Tuesday, October 15, 2013

Pleasant Pornography

The saga of Miley Cyrus has been fascinating to me. It is, of course, a tragic story. But the real tragedy is just how common it is. Not everyone has their life played out in front of the cameras, nor do many young people experience the extremes Cyrus has in her life. She is, however, a prime example of the ways in which our culture tries to define and compartmentalize people.

She literally grew up in "the business," her dad doing music and tv and touring. Producers and PR reps have been as much a part of her life as teachers or neighbors. At eleven, she started doing a TV show, Hannah Montana, where she played a kid rock star with a double life. It's the ultimate image of the real American Dream: money, fame, popularity, and a normal life to boot.

From the very beginning she's been steeped in this idea that who you are has very little to do with who you are, or even what you do or believe, but it has everything to do with what you project - your brand. The problem is, when you grow up in such an environment, there is nothing for you to be except that brand.

A week ago, she gave an interview with Matt Lauer on NBC, where she talked about sex and aging and wanting to get in all her partying while she's young "because once you hit 40, people stop having sex." Beyond the simple equation of sex and fun, it belies a troubling lack of self-understanding, and a real tenuous grip on reality. A tenuous grip on reality is not exactly something new for celebrities, but few embrace it so openly, naively and honestly.

I read an article once, by a Hollywood type who at first expressed his outrage that Cyrus (at the time, something like 15) was dating a 20 year old model. He said his mind was changed when he met her, explaining that a 15 year old kid who's spent that much time in the business is forced to grow up differently - they have so much to deal with and face that "normal" kids her own age couldn't even begin to understand. You're sort of a grown up, when you're not really a grown up. (People of my generation: think MacCauley Culkin.) There is so much "business" inside these kids that there's no room for normal personal development. They just don't know who they are - and you really can't blame them.

People became outraged at Cyrus' sexual breakout, during the hideous MTV music awards performance recently. I wrote a little bit about that incident earlier. A large part of the outrage centered around the sexualization of an innocent Disney Channel star - that someone who provided a wholesome role model for kids was now doing exactly the opposite.

Recently, Sinead O'Connor released an open letter to Miley Cyrus, imploring her to stop allowing herself to be prostituted by the music industry. It's naive to think this sexual explosion has nothing to do with Cyrus herself. For a girl who never really had a childhood, let alone an identity of her own, this seems a natural expression of the stage of life she's in. Again, her case is extreme to the extreme, but I am not sure it's all that uncommon. At the same time, O'Connor is completely correct. The music industry cares about making money - and sex sells and there will always be another decent singer with a pretty face they can exploit.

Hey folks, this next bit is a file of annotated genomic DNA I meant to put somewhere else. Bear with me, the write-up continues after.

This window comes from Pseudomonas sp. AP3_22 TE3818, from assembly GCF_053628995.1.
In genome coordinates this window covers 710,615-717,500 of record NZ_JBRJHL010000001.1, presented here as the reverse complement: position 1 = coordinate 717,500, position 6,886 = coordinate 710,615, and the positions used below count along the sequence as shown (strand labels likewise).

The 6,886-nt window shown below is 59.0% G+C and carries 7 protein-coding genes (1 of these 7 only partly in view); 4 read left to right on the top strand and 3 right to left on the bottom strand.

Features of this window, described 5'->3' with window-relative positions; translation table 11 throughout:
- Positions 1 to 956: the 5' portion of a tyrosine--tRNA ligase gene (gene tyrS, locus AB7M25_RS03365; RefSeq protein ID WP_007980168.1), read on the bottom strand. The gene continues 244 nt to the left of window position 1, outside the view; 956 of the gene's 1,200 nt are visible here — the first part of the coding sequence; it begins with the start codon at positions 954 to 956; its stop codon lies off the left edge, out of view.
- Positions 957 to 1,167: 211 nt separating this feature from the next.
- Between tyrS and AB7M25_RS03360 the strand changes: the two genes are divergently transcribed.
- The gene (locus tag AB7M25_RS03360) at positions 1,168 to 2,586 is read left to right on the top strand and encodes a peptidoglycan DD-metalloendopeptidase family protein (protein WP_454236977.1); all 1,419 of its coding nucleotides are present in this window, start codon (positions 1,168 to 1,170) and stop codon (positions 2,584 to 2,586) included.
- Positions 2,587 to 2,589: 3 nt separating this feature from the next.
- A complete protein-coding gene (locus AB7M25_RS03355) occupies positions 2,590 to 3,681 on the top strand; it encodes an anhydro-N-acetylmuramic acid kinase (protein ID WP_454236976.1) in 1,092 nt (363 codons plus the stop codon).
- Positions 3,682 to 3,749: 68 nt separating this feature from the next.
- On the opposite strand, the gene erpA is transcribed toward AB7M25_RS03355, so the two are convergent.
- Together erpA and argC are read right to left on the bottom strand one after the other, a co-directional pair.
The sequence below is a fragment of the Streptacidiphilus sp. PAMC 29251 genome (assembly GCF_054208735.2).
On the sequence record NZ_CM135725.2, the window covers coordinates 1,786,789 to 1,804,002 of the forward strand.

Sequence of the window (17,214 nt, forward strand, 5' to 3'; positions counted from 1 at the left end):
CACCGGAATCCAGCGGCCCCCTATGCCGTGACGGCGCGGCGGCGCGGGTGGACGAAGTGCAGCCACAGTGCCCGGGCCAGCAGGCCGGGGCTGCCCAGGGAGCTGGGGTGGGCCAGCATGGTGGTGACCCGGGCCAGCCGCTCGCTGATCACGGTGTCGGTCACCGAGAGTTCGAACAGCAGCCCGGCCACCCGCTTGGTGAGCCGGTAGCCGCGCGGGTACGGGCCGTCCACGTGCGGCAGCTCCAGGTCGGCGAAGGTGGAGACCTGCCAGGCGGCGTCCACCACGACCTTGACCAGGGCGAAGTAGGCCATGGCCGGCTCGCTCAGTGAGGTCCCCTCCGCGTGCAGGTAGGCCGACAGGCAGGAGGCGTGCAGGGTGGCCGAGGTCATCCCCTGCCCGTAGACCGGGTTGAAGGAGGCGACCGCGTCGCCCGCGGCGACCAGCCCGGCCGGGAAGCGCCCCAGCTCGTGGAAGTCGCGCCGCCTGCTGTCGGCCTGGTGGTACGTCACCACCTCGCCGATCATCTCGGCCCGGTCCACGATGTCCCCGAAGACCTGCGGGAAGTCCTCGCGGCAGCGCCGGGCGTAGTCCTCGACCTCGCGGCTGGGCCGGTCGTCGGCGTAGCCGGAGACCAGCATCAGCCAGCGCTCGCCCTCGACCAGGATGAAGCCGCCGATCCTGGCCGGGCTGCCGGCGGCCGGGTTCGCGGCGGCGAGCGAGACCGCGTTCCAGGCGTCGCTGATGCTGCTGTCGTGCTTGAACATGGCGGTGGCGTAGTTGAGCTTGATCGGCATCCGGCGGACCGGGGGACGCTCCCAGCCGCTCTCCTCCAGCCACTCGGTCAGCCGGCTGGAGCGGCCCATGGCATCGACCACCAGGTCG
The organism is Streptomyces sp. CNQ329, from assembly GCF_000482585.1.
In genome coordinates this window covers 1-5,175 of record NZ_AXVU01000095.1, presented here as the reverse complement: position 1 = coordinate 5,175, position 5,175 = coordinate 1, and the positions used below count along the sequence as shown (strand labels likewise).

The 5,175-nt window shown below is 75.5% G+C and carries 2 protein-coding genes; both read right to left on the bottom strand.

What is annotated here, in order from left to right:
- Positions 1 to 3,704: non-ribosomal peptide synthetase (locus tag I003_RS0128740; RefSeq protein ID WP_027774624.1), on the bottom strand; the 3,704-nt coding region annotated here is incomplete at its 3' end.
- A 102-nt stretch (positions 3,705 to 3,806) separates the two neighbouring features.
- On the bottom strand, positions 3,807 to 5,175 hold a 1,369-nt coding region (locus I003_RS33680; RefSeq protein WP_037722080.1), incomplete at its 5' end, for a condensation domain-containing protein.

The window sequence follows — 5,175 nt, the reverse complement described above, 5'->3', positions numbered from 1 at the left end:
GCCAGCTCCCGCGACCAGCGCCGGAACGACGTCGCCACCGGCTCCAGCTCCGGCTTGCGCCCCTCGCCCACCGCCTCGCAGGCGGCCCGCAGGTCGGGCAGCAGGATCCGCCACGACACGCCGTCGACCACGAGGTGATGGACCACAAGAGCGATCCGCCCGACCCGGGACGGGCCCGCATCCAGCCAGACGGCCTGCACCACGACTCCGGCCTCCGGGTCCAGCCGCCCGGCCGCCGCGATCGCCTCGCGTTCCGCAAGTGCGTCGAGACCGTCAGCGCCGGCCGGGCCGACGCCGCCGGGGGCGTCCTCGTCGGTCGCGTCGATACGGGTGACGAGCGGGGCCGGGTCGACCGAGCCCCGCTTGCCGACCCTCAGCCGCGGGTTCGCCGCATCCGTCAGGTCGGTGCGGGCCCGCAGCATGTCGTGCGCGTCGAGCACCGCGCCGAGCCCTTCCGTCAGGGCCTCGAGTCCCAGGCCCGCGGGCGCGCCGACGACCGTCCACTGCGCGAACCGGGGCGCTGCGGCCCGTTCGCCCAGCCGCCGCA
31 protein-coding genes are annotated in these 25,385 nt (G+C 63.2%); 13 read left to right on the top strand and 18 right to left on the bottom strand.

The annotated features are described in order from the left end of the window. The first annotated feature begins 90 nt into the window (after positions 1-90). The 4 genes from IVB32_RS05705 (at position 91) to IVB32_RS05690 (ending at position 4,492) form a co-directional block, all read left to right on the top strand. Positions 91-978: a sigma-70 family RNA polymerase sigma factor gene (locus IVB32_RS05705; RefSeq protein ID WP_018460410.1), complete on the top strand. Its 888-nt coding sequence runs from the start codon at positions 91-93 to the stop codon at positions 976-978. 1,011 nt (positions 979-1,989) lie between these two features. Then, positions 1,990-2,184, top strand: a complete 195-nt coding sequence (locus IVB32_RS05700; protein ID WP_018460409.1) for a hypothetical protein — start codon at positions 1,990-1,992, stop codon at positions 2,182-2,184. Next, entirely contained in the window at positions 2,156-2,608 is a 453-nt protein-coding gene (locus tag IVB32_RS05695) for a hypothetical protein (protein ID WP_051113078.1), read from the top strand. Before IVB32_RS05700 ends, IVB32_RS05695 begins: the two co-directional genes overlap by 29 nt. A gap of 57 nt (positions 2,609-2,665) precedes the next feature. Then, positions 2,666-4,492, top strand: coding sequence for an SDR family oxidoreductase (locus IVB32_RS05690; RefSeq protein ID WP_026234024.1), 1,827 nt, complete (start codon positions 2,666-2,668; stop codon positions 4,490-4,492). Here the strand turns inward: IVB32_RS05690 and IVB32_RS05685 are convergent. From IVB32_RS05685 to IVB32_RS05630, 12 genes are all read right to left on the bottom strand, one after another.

Pornography (I promise the title is not just eye catching) is insidious not because of the way it thumbs it's nose at our collective sexual mores, the trouble comes in its dehumanization of people. This dehumanization is exactly what Sinead O'Conner was warning about. It's very easy for us - and so much easier for celebrities - to trade our human worth for money or fame or success or whatever seems worthy at the moment.

What I think we fail to recognize is that Cyrus' Hannah Montana period is just as pornographic as her current incarnation. Yes, it better fits our expectations of decorum and propriety, but it's just as dehumanizing.

For all the pleasant Hannah Montana narratives - that Cyrus was allowed to grow up in the lush countryside of Kentucky or Tennessee or wherever it was, and be shielded from the trappings of her very real celebrity: that she's a real life Hannah Montana (they even gave Hannah's alter ego the name Miley, as if to confuse young fans and their young star alike as to the boundaries of reality) - this is not a normal or an easy life. No one has a life like that.

I can barely remember being eleven. I have memories, sure, but they are so far removed from who I am now that it's almost impossible to relate to myself as a child. I think most people are this way. Who you are is developed in your teens and twenties. Miley Cyrus has never been able to be herself.

We often criticize people because we expect them to "know how to behave," and that they're choosing to do something different - that it's some sort of willful rebellion. I suspect Miley Cyrus is in the middle of willful rebellion, except the place she's come from and the place she wound up are just opposite sides of the same coin.

No one is normal - and the notion that normal exists is really just a pleasant pornography we use to escape the realities of our own lives - it's just a bit more sanitary and far more socially acceptable than watching sex.

The solution isn't changing your image or your habits or your life - it's recognizing that emptiness is, in many ways, just part of life. We only find true comfort when we discover people who affirm and value us for the messed up weirdos we all are. It's coming together in embrace of the truly un-normal, un-cool, un-spectacular reality of us that we can discover some foundation on which to build a life.

I hope Miley Cyrus gets there some day, I just hope it is because of and not in spite of our collective reaction to her.

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